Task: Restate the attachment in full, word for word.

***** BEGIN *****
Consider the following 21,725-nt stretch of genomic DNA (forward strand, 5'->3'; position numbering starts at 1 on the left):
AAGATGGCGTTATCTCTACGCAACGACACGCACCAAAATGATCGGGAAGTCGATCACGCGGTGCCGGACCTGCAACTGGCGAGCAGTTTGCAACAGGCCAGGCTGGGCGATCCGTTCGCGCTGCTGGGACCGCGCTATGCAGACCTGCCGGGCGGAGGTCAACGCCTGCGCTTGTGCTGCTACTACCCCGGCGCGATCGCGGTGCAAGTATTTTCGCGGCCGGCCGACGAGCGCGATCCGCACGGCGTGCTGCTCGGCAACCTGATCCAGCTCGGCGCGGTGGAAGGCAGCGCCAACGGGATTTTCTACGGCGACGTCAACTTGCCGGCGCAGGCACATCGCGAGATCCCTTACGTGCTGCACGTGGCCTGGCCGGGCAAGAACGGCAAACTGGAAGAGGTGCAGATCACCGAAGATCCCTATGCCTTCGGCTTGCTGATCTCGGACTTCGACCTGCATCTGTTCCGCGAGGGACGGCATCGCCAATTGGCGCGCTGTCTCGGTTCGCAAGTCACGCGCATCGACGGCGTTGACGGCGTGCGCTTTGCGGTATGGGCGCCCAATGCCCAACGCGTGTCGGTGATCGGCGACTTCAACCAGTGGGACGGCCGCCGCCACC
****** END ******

Consider the following 21,725-nt stretch of genomic DNA (forward strand, 5'->3'; position numbering starts at 1 on the left):
AAGATGGCGTTATCTCTACGCAACGACACGCACCAAAATGATCGGGAAGTCGATCACGCGGTGCCGGACCTGCAACTGGCGAGCAGTTTGCAACAGGCCAGGCTGGGCGATCCGTTCGCGCTGCTGGGACCGCGCTATGCAGACCTGCCGGGCGGAGGTCAACGCCTGCGCTTGTGCTGCTACTACCCCGGCGCGATCGCGGTGCAAGTATTTTCGCGGCCGGCCGACGAGCGCGATCCGCACGGCGTGCTGCTCGGCAACCTGATCCAGCTCGGCGCGGTGGAAGGCAGCGCCAACGGGATTTTCTACGGCGACGTCAACTTGCCGGCGCAGGCACATCGCGAGATCCCTTACGTGCTGCACGTGGCCTGGCCGGGCAAGAACGGCAAACTGGAAGAGGTGCAGATCACCGAAGATCCCTATGCCTTCGGCTTGCTGATCTCGGACTTCGACCTGCATCTGTTCCGCGAGGGACGGCATCGCCAATTGGCGCGCTGTCTCGGTTCGCAAGTCACGCGCATCGACGGCGTTGACGGCGTGCGCTTTGCGGTATGGGCGCCCAATGCCCAACGCGTGTCGGTGATCGGCGACTTCAACCAGTGGGACGGCCGCCGCCACC